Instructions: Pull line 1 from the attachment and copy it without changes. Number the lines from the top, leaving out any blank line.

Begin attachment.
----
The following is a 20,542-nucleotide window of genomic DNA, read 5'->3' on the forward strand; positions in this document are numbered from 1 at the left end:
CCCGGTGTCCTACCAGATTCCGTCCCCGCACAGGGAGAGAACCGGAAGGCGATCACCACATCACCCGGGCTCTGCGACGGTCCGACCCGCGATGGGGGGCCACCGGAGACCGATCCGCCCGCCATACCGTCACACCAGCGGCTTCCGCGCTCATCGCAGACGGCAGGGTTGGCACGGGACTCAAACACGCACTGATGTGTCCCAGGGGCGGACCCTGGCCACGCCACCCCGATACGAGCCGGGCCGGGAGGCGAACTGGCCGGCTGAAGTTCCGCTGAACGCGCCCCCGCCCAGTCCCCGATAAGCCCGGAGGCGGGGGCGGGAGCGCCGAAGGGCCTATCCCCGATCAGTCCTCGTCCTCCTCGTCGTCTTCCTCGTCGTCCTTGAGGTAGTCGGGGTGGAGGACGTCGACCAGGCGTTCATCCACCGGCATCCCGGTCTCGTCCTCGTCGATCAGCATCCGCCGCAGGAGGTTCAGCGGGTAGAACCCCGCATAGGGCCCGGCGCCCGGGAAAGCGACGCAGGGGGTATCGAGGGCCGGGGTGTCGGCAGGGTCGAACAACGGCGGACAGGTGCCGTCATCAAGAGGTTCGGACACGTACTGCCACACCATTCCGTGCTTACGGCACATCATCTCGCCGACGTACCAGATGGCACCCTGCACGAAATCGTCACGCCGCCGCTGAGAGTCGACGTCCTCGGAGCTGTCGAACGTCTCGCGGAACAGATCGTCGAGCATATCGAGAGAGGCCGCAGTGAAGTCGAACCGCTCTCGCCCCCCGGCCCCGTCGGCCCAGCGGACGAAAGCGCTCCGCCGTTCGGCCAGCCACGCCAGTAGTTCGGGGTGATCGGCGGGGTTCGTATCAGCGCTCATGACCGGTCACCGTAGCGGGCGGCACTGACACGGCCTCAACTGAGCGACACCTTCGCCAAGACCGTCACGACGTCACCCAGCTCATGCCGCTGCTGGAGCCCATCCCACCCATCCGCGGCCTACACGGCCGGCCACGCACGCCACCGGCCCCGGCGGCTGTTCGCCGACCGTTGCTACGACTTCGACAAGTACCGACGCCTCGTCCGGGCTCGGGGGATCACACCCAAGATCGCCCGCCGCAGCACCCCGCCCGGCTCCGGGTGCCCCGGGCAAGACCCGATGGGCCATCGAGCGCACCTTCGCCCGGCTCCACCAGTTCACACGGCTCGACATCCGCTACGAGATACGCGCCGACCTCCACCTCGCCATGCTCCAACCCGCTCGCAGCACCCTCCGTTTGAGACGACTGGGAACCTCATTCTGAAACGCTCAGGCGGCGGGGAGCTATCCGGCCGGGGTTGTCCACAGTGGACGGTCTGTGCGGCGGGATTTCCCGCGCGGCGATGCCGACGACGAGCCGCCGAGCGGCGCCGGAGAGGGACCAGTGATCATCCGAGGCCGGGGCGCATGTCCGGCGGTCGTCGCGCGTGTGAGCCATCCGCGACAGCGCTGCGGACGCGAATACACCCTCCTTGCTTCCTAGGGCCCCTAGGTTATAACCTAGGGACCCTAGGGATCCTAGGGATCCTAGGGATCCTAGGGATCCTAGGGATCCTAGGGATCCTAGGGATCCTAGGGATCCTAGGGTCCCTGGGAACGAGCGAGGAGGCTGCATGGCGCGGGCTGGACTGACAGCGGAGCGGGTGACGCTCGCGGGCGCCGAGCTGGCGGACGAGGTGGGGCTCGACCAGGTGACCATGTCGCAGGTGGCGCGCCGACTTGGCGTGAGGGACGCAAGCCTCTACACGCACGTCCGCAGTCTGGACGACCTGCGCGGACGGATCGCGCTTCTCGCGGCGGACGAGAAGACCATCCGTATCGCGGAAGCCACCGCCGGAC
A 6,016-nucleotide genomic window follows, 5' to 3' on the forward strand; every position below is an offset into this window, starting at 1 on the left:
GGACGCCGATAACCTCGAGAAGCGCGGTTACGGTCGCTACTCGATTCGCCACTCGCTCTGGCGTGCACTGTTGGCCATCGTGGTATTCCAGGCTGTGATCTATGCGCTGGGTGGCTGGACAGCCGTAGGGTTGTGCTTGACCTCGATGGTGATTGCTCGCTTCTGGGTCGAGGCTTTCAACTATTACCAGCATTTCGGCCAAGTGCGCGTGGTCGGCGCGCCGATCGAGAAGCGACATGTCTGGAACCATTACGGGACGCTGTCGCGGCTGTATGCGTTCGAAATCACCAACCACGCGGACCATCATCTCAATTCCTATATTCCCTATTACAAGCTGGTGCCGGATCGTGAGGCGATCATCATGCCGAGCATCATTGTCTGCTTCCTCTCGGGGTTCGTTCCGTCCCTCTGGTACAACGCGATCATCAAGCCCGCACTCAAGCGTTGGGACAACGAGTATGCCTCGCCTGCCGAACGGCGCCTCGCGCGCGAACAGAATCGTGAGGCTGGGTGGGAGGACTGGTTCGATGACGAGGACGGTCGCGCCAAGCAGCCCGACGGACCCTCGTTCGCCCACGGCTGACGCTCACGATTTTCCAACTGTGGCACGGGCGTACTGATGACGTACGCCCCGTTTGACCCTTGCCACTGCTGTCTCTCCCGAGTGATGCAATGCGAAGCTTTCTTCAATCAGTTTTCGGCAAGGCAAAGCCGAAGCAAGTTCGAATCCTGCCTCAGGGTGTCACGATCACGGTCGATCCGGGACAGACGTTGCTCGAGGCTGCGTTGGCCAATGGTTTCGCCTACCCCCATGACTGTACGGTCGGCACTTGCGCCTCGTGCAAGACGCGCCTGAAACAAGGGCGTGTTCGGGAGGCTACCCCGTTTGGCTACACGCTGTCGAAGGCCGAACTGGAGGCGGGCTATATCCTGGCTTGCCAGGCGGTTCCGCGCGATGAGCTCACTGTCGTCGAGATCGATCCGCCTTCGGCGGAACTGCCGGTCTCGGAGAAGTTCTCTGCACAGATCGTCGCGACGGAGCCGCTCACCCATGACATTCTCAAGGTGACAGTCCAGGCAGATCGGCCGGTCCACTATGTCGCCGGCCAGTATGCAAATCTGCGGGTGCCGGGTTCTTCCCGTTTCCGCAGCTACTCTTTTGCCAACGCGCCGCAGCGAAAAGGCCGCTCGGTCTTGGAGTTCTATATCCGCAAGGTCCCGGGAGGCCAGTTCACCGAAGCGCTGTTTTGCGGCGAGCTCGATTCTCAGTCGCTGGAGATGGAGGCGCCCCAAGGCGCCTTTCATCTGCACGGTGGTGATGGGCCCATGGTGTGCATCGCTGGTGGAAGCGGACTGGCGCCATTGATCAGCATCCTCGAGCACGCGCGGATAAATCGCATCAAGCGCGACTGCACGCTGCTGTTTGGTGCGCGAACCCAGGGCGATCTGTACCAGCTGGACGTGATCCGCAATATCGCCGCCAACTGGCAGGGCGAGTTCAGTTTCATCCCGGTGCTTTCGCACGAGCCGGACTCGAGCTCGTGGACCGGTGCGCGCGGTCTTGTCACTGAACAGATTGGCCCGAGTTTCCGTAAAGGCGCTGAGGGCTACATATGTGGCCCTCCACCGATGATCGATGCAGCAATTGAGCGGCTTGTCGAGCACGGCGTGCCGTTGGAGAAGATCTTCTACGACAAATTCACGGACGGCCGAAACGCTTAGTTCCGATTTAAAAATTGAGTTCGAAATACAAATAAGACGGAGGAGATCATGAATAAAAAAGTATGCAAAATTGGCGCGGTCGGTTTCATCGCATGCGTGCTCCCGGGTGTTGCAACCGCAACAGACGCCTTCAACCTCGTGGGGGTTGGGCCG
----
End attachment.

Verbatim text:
The following is a 20,542-nucleotide window of genomic DNA, read 5'->3' on the forward strand; positions in this document are numbered from 1 at the left end: